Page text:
OHSU President and Moda CEO Having Friendly Discussions
Could OHSU and Moda be moving toward an equity arrangement? In emails obtained by The Lund Report under the Freedom of Information Act, Dr. Joe Robertson, president of OHSU, and Robert Gootee, CEO of Moda Health, could be headed in that direction.
However, spokespeople from both organizations deny anything is on the horizon. OHSU has until the end of 2016 to exercise the option to convert its $50 million surplus note into a 25 percent equity position in Moda, an agreement signed last November.
On email correspondence dated June 10, Dr. Joe Robertson, OHSU’s president, told Robert Gootee, CEO of Moda, that their “organizations have much to accomplish together, and we will. I researched the vote that you mentioned. Final tally 17-12-1. Discussed with Connie [Seeley]. She said that as a representative of a public entity she did not feel she should vote against the groups coming together if they desired.”
Seeley is chief of staff at OHSU and senior vice president of public affairs, and joined OHSU in 2010 to manage government relations after spending seven years as chief of staff for Senate President Peter Courtney.
In his response the same day, Gootee said, “Sorry about saying OHSU was the deciding vote...you and Connie have it right. I look forward to our get-together and will check in from time to time before then.”
Earlier, on May 23, Robertson wrote, “I have not forgotten our desire to get together, both with senior members of our boards and also socially. I would like to meet with you in person to discuss what we will say to our collective board membership. My office will contact yours to set up a time for that as well as look for an opportunity to have you and Courtney [Gootee’s wife]out to the Oregon Yacht Club for a cocktail cruise and dinner with Patricia [Robertson’s wife) and I”
When asked to clarify the meaning of that vote, OHSU spokesperson Tamara Hargens-Bradley said the document “pertains to a private board that Connie Seeley serves on and has no relation to OHSU business,” adding, “There has been no decision on converting the surplus note to equity.”
Jonathan Nicholas, spokesman for Moda, concurred, telling The Lund Report, ”There’s nothing new to report.” .
Any decision to move toward an equity arrangement must be approved by OHSU's board which meets next on September 29. Insurance Commissioner Laura Cali must also approve the transaction.
It’s been well known that OHSU is seeking an insurance partner and had teamed up with the Oregon Health CO-OP, which has since gone defunct. Salem Health, Portland Adventist Medical Center and Tuality Health have also joined OHSU Partners to build an aligned, community-based health care approach to sustainable healthcare transformation, and had planned to offer the CO-OP’s insurance product in the individual health exchange. .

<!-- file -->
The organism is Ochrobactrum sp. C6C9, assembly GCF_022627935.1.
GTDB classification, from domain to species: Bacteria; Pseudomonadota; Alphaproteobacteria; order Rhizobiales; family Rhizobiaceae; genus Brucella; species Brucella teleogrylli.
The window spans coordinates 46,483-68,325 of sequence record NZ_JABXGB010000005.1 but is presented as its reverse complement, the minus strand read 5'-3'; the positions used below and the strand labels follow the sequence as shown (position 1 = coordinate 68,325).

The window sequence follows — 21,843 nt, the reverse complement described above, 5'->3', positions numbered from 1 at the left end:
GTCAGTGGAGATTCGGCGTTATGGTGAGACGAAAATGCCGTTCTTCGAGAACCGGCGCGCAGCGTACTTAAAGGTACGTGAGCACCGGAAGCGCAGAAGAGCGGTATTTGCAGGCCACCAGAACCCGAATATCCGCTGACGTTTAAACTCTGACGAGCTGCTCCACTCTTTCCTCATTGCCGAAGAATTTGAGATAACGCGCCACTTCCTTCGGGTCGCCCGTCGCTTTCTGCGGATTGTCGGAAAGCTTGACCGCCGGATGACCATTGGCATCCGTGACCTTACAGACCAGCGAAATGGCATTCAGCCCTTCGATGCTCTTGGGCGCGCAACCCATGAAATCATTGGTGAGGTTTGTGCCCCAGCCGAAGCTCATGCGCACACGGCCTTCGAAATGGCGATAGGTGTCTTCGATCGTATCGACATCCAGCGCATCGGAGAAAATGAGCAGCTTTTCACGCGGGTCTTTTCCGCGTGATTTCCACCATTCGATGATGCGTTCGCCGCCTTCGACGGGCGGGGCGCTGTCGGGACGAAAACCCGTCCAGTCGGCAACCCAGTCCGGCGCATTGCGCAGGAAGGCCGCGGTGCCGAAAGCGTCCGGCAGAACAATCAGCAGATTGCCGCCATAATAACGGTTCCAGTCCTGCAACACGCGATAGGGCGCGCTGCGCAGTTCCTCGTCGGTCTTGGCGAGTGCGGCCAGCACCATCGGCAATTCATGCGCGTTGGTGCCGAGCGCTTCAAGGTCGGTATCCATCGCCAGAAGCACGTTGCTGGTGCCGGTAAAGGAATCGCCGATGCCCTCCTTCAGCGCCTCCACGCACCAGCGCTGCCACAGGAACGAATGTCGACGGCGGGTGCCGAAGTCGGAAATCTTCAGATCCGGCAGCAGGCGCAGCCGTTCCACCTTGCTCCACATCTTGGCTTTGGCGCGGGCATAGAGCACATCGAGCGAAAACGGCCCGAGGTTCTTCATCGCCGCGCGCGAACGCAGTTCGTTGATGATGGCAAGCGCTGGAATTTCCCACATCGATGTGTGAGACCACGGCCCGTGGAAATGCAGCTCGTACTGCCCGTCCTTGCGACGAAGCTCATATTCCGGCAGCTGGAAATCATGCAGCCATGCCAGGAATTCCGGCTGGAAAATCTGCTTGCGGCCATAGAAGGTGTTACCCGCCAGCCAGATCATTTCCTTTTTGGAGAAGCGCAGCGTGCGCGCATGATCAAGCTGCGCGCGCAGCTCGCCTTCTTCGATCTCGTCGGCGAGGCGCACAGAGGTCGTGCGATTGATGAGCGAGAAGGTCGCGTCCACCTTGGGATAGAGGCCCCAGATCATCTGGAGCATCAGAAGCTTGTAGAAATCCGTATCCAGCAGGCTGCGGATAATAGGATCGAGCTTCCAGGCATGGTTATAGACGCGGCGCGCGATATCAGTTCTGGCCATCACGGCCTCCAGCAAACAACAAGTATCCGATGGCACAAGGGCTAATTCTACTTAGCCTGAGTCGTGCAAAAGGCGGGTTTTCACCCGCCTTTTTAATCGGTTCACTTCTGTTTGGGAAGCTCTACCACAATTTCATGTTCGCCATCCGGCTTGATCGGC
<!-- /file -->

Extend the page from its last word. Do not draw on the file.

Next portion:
After its recent financial tribulations and when state regulators placed Moda under supervision, OHSU stepped back, and appeared hesitant to join forces, issuing the following statement, “OHSU is concerned about Moda Health’s recent financial performance and the announcement from the Oregon Department of Consumer and Business Services. We are evaluating the situation as it relates to our relationship with Moda, but more immediately our focus will turn to working with the State to ensure that Oregonians continue to have access to OHSU.”
But that order has since been lifted, and Moda has managed to pull itself out of its shaky situation by selling assets and agreeing to raise another $179 million. Had that not occurred, the company could have gone into receivership, according to Patrick Allen, director of DCBS.
Also, recent financial documents from the second quarter filings indicate that Moda should be back in positive cash territory by the end of 2016. Its cash balance is still negative, but it has climbed from negative $45.9 million a year ago to negative $3.8 million as of June 30.
Late last year, Robertson told The Oregonian last year that there was a possibility OHSU could inject additional cash into Moda for additional stock, though he said that's likely a decision that wouldn't be made any time soon. OHSU likely would not take more than a 50 percent stake in the company.
"Twenty-five to 50 percent is probably the sweet spot," Robertson said. "We are in violent agreement (at OHSU) that we don't want to own an insurance company."
Moda and OHSU also cemented a deal in 2015 bringing together six other hospital systems across the state, calling themselves the Population Health Alliance --Asante Health, Bay Area Hospital, Mid-Columbia Medical Center, Salem Health, Sky Lakes Medical Center and St Charles Medical Center. Together they have 52,000 employees and represent 3.5 million patient visits, including inpatient admissions, and outpatient and emergency room visits, all of which will become part of this new approach.
Diane can be reached at [email protected].